You can't win. You know that, don't you? It doesn't matter if you whip us, you'll still be where you were before, at the bottom. And we'll still be the lucky ones at the top with all the breaks. It doesn't matter. Greasers will still be Greasers and Socs will still be Socs. --The Outsiders
Like many angst-ridden, disaffected youths of the 1980s, I immediately fell in love with the S.E. Hinton novel The Outsiders from page one. The classic story of the hard-scrabble, disadvantaged greasers dusting themselves off and continuing to fight no matter how often they were beat down by their richer, better looking, alleged "betters" resonated with me far too much given my comfortable middle class background.
It is through this admittedly warped lens I have always viewed the Iowa/Ohio State football series. I think we all know who the Greasers and who the Socs are in this scenario.
You look at the series record, the national championships, the recruiting rankings, and you know the Hawkeyes are heading into a rumble outmatched and out-manned. But you watch anyway, knowing that every once in awhile, the scrappy good guys get one over on the privileged and arrogant antagonists.
For nearly an hour last Saturday, it looked like another one of those feel-good underdog stories might be in the offing. But since this is real life and not a novel or movie, the Buckeye's depth and talent overcame Iowa's grit. Well, that and a defense that couldn't manage to force a punt in an entire game of football.
Here's the thing, though. Iowa gave the hated Buckeyes as good or better a game than pre-season darlings Northwestern and Wisconsin. Like Hayden Fry, I don't relish moral victories. But I also know what my eyes tell me after several decades of watching football. And it's pretty much the same observation I've been making in this column all season: this is a much improved Iowa program.
I'm not naive, though. I recognize that there is a big talent disparity between the top teams in the Big 10 and the Hawkeyes right now. But the important thing is the bleeding from last year's disastrous season appears to have been stemmed. To use a (probably poor) medical metaphor, last season was a car wreck and we're seeing a team that is still working through some physical therapy, but is on the road to recovery.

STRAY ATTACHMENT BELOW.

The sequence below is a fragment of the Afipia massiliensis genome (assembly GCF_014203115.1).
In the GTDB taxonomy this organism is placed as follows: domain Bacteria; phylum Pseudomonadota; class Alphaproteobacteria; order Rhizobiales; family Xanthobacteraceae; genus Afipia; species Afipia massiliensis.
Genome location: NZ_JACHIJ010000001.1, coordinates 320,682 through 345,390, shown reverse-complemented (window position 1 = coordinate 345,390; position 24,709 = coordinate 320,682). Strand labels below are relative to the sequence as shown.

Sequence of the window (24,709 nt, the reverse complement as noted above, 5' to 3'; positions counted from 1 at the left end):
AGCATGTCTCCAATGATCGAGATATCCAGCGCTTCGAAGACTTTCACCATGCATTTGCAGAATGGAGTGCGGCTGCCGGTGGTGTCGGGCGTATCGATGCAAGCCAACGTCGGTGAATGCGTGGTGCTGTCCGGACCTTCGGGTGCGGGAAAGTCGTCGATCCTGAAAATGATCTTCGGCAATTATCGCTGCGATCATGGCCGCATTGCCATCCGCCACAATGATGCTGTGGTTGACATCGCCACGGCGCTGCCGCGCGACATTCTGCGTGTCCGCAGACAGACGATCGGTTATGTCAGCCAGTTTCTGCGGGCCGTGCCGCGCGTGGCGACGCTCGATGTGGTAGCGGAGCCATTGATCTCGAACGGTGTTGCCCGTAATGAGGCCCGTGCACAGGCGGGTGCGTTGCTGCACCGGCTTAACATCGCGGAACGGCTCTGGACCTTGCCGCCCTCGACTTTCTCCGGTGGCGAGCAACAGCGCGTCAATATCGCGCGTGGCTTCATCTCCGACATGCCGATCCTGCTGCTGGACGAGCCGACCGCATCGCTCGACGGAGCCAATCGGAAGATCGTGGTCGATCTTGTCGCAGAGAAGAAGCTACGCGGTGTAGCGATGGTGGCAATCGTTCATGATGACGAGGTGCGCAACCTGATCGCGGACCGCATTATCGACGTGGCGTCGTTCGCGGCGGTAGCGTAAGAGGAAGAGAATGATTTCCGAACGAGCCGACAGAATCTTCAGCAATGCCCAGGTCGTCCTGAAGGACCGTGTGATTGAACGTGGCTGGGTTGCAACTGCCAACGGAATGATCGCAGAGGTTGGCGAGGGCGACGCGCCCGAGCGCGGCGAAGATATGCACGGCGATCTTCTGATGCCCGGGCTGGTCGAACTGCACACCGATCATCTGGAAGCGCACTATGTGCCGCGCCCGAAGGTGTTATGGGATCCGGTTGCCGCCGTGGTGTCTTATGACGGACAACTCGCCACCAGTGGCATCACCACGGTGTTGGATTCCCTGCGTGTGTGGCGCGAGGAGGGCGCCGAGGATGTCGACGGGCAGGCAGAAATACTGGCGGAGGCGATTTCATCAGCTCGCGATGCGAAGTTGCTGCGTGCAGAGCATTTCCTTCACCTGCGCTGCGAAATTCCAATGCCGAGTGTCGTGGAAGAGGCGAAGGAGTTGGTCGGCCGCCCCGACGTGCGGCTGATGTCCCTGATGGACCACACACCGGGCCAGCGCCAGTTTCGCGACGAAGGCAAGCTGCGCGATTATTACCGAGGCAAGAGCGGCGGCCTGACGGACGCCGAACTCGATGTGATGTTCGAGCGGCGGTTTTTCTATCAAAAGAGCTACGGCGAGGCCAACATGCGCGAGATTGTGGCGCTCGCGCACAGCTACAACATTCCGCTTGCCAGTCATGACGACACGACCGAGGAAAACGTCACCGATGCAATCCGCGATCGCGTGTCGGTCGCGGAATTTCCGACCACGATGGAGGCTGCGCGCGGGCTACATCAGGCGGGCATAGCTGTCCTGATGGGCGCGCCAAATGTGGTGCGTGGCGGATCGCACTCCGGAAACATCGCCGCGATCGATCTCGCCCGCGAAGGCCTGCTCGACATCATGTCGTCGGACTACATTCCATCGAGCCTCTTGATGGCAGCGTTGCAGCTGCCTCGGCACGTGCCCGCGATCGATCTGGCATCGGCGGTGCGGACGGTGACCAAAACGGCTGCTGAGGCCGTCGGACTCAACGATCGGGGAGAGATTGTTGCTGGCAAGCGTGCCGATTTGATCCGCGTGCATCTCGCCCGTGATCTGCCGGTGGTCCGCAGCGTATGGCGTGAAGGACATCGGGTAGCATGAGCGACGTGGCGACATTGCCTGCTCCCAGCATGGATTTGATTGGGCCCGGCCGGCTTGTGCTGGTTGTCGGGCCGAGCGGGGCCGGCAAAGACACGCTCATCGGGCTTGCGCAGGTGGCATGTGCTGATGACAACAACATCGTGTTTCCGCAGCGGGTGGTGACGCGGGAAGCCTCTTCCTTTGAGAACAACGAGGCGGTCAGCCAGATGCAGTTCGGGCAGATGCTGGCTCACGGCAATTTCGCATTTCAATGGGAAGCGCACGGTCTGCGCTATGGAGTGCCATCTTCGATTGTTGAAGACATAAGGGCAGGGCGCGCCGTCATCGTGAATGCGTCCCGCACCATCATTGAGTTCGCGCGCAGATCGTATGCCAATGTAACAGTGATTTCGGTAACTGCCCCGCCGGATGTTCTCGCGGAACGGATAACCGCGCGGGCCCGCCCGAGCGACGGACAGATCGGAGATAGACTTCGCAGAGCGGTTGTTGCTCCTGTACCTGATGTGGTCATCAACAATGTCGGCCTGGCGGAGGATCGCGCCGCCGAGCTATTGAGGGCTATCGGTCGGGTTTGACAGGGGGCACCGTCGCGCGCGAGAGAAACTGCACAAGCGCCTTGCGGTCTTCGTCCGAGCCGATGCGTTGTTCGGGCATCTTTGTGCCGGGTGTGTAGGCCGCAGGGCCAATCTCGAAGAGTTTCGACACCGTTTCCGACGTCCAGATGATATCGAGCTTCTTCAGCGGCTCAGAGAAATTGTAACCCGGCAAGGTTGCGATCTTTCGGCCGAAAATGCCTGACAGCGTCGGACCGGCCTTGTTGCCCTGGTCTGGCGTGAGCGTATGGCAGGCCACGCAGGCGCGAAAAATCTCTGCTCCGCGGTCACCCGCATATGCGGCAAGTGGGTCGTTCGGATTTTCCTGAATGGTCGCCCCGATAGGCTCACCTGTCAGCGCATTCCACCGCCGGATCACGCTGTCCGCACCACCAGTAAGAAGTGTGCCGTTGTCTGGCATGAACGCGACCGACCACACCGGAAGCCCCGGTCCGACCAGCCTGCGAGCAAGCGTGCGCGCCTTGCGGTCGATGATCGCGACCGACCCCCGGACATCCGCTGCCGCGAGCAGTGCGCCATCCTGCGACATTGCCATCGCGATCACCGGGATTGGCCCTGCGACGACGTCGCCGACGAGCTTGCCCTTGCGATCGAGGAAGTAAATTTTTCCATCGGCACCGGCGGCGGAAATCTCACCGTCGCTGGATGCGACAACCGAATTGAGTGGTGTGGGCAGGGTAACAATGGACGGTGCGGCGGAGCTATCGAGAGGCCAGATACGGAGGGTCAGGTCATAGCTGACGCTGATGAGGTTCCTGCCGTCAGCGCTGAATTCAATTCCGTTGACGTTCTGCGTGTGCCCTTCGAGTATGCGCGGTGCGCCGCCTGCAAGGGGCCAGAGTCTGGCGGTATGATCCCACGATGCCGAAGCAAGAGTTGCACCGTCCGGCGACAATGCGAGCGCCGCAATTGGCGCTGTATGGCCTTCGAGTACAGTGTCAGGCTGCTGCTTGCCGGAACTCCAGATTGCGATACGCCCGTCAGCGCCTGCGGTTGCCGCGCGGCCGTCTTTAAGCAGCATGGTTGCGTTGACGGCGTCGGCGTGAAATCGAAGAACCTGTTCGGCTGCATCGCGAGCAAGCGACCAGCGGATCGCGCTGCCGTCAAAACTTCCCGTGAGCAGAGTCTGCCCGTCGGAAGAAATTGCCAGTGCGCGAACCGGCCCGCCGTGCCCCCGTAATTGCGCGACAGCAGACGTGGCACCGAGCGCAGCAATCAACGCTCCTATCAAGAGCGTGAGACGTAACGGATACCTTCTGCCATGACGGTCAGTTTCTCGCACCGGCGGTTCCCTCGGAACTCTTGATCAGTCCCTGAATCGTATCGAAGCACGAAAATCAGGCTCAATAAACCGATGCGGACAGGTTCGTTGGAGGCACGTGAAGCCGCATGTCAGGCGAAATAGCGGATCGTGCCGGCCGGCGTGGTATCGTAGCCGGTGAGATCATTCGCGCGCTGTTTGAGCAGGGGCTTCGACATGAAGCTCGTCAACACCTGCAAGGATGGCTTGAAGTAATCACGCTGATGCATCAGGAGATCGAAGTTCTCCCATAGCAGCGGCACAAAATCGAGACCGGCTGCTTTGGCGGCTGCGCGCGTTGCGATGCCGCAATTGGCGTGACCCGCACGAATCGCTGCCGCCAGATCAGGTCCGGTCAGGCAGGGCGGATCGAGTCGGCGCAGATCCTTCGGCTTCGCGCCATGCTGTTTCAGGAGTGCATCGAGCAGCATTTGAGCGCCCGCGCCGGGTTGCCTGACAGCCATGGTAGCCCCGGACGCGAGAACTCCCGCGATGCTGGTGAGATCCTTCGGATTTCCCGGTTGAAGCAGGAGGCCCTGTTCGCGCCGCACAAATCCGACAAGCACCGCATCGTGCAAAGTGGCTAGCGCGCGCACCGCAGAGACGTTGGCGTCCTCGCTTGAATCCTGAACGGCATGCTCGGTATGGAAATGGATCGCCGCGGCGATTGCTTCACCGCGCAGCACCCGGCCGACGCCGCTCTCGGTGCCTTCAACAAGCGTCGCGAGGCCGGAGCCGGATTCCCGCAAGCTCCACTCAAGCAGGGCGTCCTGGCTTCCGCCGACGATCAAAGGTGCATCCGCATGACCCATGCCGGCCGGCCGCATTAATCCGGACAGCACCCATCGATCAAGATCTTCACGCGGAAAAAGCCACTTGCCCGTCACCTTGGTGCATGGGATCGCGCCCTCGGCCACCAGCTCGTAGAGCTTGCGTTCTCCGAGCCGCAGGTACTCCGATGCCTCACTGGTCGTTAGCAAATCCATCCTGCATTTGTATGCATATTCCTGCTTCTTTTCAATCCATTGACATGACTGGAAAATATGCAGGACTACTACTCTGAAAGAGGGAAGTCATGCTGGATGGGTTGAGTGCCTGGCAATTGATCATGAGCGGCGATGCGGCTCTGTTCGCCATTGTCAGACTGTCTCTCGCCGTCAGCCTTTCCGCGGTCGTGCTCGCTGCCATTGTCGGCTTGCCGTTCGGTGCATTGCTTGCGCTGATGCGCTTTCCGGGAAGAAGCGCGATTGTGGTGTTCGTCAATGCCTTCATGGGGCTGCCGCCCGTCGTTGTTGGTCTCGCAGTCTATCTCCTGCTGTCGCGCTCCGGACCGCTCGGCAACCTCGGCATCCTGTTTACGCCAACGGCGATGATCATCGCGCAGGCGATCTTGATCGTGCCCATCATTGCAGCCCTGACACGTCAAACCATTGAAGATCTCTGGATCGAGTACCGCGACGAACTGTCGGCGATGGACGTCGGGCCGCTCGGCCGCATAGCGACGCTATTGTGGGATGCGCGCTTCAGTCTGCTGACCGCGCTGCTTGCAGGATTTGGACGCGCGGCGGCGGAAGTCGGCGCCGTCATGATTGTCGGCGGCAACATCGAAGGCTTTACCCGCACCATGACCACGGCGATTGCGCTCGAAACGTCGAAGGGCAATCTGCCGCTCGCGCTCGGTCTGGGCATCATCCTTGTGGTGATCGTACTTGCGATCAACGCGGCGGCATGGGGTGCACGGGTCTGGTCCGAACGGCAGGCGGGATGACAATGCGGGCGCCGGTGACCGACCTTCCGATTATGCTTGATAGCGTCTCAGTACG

This includes coaches and players. This past Saturday, the Hawkeyes had a solid strategic plan and executed it to the best of their ability. They played smash mouth football mixed in with the occasional flash of finesse. Think about this - Ohio State played a nearly flawless game of football with no turnovers, one major penalty, no special team miscues and zero punts - and only beat Iowa by 10.
There were several games last year where I felt like Iowa was completely outmatched physically by their opponent. I haven't felt that this year. Yes, the Hawkeyes are still lacking some big time playmakers. Yes, the defensive secondary is making mistakes and giving up some back-breaking plays. But they aren't getting pushed around anymore. To me, that's step one to getting back to the kind of football we've enjoyed for much of the Kirk Ferentz tenure.
Those Iowa teams that won 10-plus games and scored big time bowl victories didn't do it through being privileged or having a wealth of highly-regarded recruits. If you are waiting for the day that Iowa will be like an Ohio State or Alabama or USC - able to wrap up a top 10 recruiting class by just showing up and bringing in five-star high school All-Americans off the bench to replace injured players - you are going to be waiting in vain.
In the world of college football, Iowa is, has been and will always be Greasers. But who the hell would want to be a fan of the smarmy, entitled Socs anyway?
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